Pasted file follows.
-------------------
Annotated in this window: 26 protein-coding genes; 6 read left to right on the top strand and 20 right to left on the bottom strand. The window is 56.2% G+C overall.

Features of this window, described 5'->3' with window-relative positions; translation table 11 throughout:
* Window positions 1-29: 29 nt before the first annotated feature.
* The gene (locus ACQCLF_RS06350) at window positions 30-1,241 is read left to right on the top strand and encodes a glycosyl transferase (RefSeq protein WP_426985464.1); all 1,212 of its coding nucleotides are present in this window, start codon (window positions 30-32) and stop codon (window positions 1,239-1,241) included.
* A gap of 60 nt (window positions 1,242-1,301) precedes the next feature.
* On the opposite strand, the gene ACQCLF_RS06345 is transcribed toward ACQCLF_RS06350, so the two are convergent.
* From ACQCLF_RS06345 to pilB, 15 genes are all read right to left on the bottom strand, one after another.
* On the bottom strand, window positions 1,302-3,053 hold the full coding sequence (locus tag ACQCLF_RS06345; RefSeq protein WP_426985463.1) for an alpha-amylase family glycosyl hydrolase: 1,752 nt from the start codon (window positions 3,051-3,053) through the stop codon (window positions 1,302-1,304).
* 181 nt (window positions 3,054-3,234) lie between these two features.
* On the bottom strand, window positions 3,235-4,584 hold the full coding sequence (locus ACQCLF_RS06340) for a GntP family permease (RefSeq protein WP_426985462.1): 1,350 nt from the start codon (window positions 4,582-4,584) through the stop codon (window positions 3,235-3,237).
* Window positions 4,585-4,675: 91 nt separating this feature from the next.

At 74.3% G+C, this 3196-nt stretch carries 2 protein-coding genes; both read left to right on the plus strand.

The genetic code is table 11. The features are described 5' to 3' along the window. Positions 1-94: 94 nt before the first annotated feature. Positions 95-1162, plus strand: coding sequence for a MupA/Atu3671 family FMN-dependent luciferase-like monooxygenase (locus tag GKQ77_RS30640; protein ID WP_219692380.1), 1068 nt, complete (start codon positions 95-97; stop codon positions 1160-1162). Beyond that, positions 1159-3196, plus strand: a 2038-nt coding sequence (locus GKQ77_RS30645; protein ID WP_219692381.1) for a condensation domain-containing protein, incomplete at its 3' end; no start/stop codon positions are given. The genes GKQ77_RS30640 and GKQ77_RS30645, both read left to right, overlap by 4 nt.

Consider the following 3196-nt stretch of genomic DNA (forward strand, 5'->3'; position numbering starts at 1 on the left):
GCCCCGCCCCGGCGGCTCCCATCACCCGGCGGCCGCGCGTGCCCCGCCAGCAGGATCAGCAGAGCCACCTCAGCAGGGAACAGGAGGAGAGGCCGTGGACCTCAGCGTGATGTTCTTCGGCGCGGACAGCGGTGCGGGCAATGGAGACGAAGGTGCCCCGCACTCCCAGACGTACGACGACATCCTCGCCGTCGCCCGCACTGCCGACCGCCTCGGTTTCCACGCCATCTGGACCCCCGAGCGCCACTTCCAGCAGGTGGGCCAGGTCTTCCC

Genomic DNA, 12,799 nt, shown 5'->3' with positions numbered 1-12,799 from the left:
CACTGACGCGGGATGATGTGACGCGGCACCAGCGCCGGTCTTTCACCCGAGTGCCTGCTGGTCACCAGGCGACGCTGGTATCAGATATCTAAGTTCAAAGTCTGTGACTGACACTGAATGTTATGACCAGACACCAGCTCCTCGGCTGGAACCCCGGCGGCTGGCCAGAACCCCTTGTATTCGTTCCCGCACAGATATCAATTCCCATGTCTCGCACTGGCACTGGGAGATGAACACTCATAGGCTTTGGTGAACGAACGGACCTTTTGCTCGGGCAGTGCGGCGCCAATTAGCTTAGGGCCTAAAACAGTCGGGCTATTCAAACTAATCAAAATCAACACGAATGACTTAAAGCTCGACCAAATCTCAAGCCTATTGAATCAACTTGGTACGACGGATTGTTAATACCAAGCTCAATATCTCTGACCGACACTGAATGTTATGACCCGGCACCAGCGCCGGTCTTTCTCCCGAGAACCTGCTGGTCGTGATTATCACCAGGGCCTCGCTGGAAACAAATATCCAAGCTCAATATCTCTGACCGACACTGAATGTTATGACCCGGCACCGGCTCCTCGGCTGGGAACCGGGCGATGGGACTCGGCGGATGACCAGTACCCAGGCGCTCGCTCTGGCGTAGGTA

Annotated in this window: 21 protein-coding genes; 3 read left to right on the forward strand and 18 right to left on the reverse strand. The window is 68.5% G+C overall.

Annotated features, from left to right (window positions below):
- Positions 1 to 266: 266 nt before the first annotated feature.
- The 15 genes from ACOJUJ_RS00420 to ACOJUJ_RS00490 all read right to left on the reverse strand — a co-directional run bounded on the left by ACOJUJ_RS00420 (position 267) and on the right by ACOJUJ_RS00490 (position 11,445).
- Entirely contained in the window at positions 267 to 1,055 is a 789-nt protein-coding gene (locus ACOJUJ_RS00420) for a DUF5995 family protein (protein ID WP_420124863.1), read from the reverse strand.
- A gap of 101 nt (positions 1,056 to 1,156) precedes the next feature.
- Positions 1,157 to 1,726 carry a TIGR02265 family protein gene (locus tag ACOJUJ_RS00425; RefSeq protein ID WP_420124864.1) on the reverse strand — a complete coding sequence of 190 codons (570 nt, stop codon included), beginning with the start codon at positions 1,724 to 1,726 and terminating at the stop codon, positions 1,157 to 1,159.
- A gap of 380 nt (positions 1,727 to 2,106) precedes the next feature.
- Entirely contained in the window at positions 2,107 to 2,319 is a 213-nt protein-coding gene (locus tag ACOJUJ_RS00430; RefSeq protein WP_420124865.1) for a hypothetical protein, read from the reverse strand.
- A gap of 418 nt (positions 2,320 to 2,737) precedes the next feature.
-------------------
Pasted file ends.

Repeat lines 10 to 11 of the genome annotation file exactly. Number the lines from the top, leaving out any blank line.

* On the bottom strand, window positions 3,235-4,584 hold the full coding sequence (locus ACQCLF_RS06340) for a GntP family permease (RefSeq protein WP_426985462.1): 1,350 nt from the start codon (window positions 4,582-4,584) through the stop codon (window positions 3,235-3,237).
* Window positions 4,585-4,675: 91 nt separating this feature from the next.